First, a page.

As a new security feature, Tiny Core 2.3 allows the users to turn off the autologin function, which was enforced by default until now. However, the users will need to have their passwords properly set up before enabling this function, since failure to do so may cause an incapacity to log in.
Support for TCZ application packages was extended, allowing for these extensions to be loaded in RAM if the user wishes to. This behavior can be configured on an individual basis, by adding the desired modules to a "tcz2ram.lst" file and placing it in the extension directory, or globally, by creating a "tcz2ram.flg" file in that same directory. Still, not all the TCZ packages may work when loaded that way, at least until all of them are checked or updated.
Download Tiny Core Linux 2.3 right now from Softpedia.
On September 6th, Jean-Philippe Guillemin announced the release of Zenwalk Linux 6.2. This fresh brew of Zenwalk will have a significantly smaller footprint on your bandwidth, because the new LZMA package compression takes the ISO size down to 490MB, while packing more applications and drivers than previous releases.
Among the other enhancements, Zenwalk 6.2 features the 184.108.40.206 Linux Kernel, it uses the EXT4 file system by default and XFCE 4.6.1 is the initial desktop. For an office suite, Zenwalk features an optimized version of OpenOffice 3.1.0 that boasts an improved speed, and it also provides better support for HP printers, since the drivers are now included by default. Netpkg, the distribution's package manager, received an overhaul to its user interface and it now features instant install with dependencies control and rollback support.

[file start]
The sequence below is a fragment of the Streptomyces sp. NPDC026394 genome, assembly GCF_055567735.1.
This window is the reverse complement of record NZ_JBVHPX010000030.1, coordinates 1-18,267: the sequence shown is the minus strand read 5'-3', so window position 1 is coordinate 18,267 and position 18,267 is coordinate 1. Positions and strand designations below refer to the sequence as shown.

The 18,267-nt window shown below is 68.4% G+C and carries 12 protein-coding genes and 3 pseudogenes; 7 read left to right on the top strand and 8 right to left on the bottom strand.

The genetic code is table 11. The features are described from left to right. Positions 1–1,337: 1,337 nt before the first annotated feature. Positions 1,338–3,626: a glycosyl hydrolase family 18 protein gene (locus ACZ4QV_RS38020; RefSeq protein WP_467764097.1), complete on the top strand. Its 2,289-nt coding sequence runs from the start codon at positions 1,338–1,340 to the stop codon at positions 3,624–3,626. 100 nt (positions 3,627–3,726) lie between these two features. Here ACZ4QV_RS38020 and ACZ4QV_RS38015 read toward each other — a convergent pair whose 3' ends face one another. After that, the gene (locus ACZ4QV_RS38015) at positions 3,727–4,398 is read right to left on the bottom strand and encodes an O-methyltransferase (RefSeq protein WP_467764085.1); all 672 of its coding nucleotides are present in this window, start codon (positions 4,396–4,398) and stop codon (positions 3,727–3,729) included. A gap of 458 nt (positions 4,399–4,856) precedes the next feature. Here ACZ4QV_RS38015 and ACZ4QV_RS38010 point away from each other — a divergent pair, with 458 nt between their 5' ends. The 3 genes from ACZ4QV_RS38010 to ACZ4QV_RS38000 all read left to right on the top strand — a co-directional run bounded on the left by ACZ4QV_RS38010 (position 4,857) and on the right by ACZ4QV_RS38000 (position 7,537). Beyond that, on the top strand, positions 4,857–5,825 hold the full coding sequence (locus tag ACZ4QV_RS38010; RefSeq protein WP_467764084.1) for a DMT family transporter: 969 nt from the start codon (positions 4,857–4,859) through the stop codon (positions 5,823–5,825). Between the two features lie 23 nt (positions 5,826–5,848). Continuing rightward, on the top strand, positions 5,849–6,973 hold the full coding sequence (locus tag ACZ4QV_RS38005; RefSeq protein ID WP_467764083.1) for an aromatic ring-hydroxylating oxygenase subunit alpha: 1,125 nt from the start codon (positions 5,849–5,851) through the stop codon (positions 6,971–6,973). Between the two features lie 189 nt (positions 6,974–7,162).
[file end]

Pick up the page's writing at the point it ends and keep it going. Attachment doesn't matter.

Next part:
Download Zenwalk Linux 6.2 right now from Softpedia.
On September 7th, the Frugalware Developer Team announced the release of Frugalware 1.1, the eleventh stable version in almost five years, which they dubbed "Getorin."
Highlights in Frugalware 1.1:
· Linux kernel 220.127.116.11;
· GNU C library 2.10.1;
· Xorg 7.4;
· xorg-server 1.6;
· GNOME 2.26.3;
· XFCE 4.6.1;
· GCC 4.4.0;
· Many more updates and improvements.
Download Frugalware 1.1 right now from Softpedia.
· On September 1st, we saw the release of KDE 4.3.1, announced exactly a month after the 4.3.0 milestone was given to the public. This new version features numerous bugfixes and performance improvements and, more importantly, it is now available in the Croatian language. Read more about it here.
From the review: It's time for another weekly review, and in this one we are going to look at another way to make the move to the paperless office: get rid of all those annoying post-it notes that you have around your computer's display. There are many programs that can aid in that transition, but we are going to concentrate on one of the free solutions, both as in speech and as in beer: Gnote. If you are expecting a show-down between Tomboy and Gnote, you are going to be disappointed, because we don't want to get on the Mono vs. Free Software battlefield yet.
For the regular Linux user, the difference between Gnote and Tomboy is pretty fuzzy, and they probably won't use the advanced functions. The patent-aware, anti-Microsoft crowd will probably lean towards Gnote.
Read the entire review here.
· For this week, we've posted a video clip that shows some action made using a multitouch-capable tablet. These actions are handled natively by the new Linux kernel 2.6.30, meaning that you can now produce the same effects shown in proprietary systems. The video has one minute and 27 seconds and it was posted by boulabiar. Enjoy!
See you again next Monday, September 14th, for another issue of Softpedia Linux Weekly.